Lately I am seeing many clients that wish to get off of their blood pressure medication because of side effects and feel that they have to resort to eating a bland diet. I am thrilled to be able to show them that dining can be enjoyable especially when they are well-educated.
Let me tell you about my client John and his wife Adelle who were referred by a local physician. The doctor was inclined to increase his medication because his numbers were not in the normal range but said “if you see Linda we’ll wait two months”. John and Adelle are retired, kids are gone, Adelle wanted a break from cooking and they felt that this was finally the time to enjoy more restaurants and travel but John expressed some nervousness in going to restaurants because of a realistic fear the food could raise his blood pressure.
After seeing John’s food diary I decided our basic strategy was to limit his salt intake to 2000 mg of sodium per day which is equal to a teaspoon of salt. I saw that his choice of foods – breads, bacon, soups, chips, and deli meats – included heavy doses of salt so we first focused on how to read food labels, pointing out that in spite of claims on packages, a low sodium product is 140 mg per serving.
As I always do in my counseling, I strive to take what my clients enjoy and set up plans based on favorite foods. I introduced John to breakfast options that have no salt such as oatmeal or even a slice of salt free bread with unsalted almond or peanut butter. I also recommended that John enjoy an omelette made with unsalted butter, Swiss cheese that is naturally low in salt at 60 mg/ slice, spinach and mushrooms along with fresh salsa that has very little salt. I also introduced him to Kashi Go Lean as the best cold cereal that has 80 grams of sodium per cup.
I told Adelle, though I appreciate her desire to go out, there is a short list of foods that must be prepared at home to avoid salt traps. These include homemade soups that easily can substitute wonderful fresh herbs and spices for salt, baked turkey breast and chicken with BBQ sauce, vinaigrette salad dressings, marinara and cheese sauces that John loves. I introduced Adelle to salt free chicken stock as well as vinegars that provide a terrific flavor when splashed onto cooked veggies. She now cooks a great sauce for John’s beloved spaghetti consisting of chopped tomatoes along with fresh basil, oregano and garlic, adding some aged parmesan because it only has 75 mg/ T of sodium. Adelle also loves to make beans soups and I told her she can buy salt free beans or dried beans and soak them overnight and cook them the next day.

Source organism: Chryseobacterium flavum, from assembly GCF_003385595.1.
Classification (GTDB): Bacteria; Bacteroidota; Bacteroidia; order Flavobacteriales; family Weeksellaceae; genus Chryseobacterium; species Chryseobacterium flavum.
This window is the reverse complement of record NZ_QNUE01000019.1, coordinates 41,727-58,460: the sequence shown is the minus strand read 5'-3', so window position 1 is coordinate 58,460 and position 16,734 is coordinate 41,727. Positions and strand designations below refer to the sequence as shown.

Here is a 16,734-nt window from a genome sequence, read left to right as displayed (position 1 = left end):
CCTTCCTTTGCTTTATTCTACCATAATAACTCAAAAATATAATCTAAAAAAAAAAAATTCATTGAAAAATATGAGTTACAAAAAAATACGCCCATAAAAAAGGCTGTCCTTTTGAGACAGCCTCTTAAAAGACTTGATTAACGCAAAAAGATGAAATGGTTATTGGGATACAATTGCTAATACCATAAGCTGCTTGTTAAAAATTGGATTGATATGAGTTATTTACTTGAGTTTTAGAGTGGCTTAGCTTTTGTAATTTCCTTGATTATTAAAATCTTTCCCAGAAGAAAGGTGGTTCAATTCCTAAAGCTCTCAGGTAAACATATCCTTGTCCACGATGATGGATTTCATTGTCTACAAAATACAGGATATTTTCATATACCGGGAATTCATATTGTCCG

Adelle and John did not realize that all breads have an average of 150 mg of sodium per slice, so I suggested using salt free bread for their sandwiches adding yellow mustard (55 mg per teaspoon). In addition, John was happy to learn he could still enjoy his snacks such as unsalted baked chips, unsalted nuts or even dry cereal that is low in salt.
I told Adelle and John that it would be my job to make sure they will enjoy their glorious retirement in restaurants and become more comfortable travelling. We have discussed the advantages of ordering fish, beef or chicken that is freshly cooked without salt where olive oil, lemon, pepper and herbs are now very popular. Though salt is a favorite addition of many cooks to veggies, we discussed the need to be firm with the waiter that you cannot have salt. A side salad is great to order and many restaurants will bring you a decanter of oil and vinegar. I emphasized that John can still enjoy a restaurant meal with salt if he keeps the other meals of the day relatively salt free to meet the 2000 mg sodium goal. We also discussed the advantages of staying in condos with kitchens which will allow for eating breakfast and some lunches in and dinner out.
I advised John that he must drink 6-8 glasses of water per day to get rid of the salt he is consuming and also to walk 30 minutes per day. He agreed that he would begin doing both new practices.
I am glad to inform you that after working with John for a month his blood pressure is the best it has ever been in years and he has lost 10 pounds. They have decided to go visit their kids in Texas and John says he is not scared of eating in restaurants anymore.
I will continue to follow John thru phone and e-mail even in Texas and assist him with eating at his daughter’s home.
The good news is that John’s visits were covered by his Aetna PPO insurance with a small copay. Please feel free to call me at
(925) 855-0150 or e-mail me at Lifeweight1@yahoo.com and tell me about your nutritional concerns. Visit my Homepage and read past articles, recipes and nutrition tips
in my blog section.